With this in mind, the Allergic Rhinitis and its Impact on Asthma (ARIA) workshop has changed the chronological definition of allergic rhinitis (3) and has taken into account the number of days per week and consecutive weeks per year during which a patient is symptomatic. However, this new classification is not evidence-based and has not been validated in daily practice.

To address this issue, we designed two pharmaco-epidemiological cross-sectional surveys on the management of allergic rhinitis in everyday medical practice in France: the ERASM (4) and the ERAP (enquête pharmaco-épidémiologique sur la prise en charge de la rhinite allergique per-annuelle) studies. These surveys involved more than 2600 physicians and 6500 patients suffering from allergic rhinitis.

Structure and collection of questionnaires

  1. Top of page
  2. Abstract
  3. Material and methods
  4. Structure and collection of questionnaires
  5. Analysis of the data
  6. Results
  7. Description of physicians
  8. Case history of allergic rhinitis
  9. Symptoms presented by patients
  10. Discussion
  11. Acknowledgments
  12. References

The questionnaires filled out by physicians and patients were designed by a multidisciplinary group of allergist experts, the PRAGMA group (Programme of Research Applied to the Management of Allergic Diseases) (4). The patient questionnaire was strictly anonymous and was distributed to the patient during the clinical consultation along with a prepaid reply envelope to return to the CENBiotech evaluation centre in Dijon, France.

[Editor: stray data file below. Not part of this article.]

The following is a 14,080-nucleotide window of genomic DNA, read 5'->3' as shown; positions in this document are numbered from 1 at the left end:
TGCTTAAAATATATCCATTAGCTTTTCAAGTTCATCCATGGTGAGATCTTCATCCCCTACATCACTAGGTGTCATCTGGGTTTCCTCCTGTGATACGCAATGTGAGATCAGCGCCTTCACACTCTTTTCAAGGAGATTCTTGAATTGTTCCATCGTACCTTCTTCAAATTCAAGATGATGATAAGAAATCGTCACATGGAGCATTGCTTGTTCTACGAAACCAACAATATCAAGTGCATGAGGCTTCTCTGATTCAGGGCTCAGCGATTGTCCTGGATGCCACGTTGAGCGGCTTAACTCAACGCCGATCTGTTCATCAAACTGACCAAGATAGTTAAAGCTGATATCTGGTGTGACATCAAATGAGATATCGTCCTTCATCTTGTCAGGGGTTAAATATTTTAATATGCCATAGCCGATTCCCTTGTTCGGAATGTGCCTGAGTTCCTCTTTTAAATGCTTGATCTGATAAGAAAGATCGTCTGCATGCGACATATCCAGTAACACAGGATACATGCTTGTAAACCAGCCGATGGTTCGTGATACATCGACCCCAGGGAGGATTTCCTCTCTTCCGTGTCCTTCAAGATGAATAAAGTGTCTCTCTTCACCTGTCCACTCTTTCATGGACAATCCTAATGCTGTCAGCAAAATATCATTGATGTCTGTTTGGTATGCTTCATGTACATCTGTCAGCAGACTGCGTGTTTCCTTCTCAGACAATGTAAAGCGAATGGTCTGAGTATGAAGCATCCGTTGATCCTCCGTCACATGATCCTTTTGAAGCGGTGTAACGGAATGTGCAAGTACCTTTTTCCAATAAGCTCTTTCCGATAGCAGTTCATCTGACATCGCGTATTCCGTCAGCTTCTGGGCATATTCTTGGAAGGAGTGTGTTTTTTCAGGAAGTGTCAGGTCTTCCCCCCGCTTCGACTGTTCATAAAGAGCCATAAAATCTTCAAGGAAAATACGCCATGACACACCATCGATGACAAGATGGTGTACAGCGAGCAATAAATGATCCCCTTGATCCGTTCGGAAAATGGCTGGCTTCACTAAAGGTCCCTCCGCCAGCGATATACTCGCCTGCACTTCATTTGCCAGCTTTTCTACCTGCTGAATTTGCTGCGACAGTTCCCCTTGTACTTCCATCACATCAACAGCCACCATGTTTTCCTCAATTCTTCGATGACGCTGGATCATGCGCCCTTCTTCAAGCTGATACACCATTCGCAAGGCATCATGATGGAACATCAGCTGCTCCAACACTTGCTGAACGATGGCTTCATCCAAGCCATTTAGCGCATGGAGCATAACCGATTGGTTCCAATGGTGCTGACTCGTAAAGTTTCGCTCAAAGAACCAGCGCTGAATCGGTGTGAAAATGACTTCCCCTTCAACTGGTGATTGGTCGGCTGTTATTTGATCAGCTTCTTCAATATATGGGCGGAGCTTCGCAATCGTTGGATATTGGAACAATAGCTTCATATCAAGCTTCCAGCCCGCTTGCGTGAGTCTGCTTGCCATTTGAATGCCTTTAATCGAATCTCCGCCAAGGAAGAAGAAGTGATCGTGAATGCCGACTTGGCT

All physicians had to fill out a questionnaire for the first three to four patients who came to their consultation for what they diagnosed as seasonal allergic rhinitis during the period 2–27 May 2000 (ERASM study during the peak of the grass pollen season in France) and for what they diagnosed as perennial allergic rhinitis during the period 15 November to 15 March 2000 (ERAP study). The diagnosis of allergic rhinitis was based on the clinical history (suggestive symptoms in suggestive circumstances) and although we did not ask for skin prick tests or for specific IgE measurements, 50% of the patients had already undergone these diagnostic tests and knew they were sensitized to aero-allergens and 74% of the remaining patients underwent either one or the other allergy test. Based on the patient auto-questionnaire, patients were divided into intermittent (patients suffering from rhinitis less than 4 days a week or less than four consecutive weeks a year) and persistent (patients suffering from rhinitis more than 4 days a week and more than four consecutive weeks a year) rhinitis (3).

Analysis of the data

  1. Top of page
  2. Abstract
  3. Material and methods
  4. Structure and collection of questionnaires
  5. Analysis of the data
  6. Results
  7. Description of physicians
  8. Case history of allergic rhinitis
  9. Symptoms presented by patients
  10. Discussion
  11. Acknowledgments
  12. References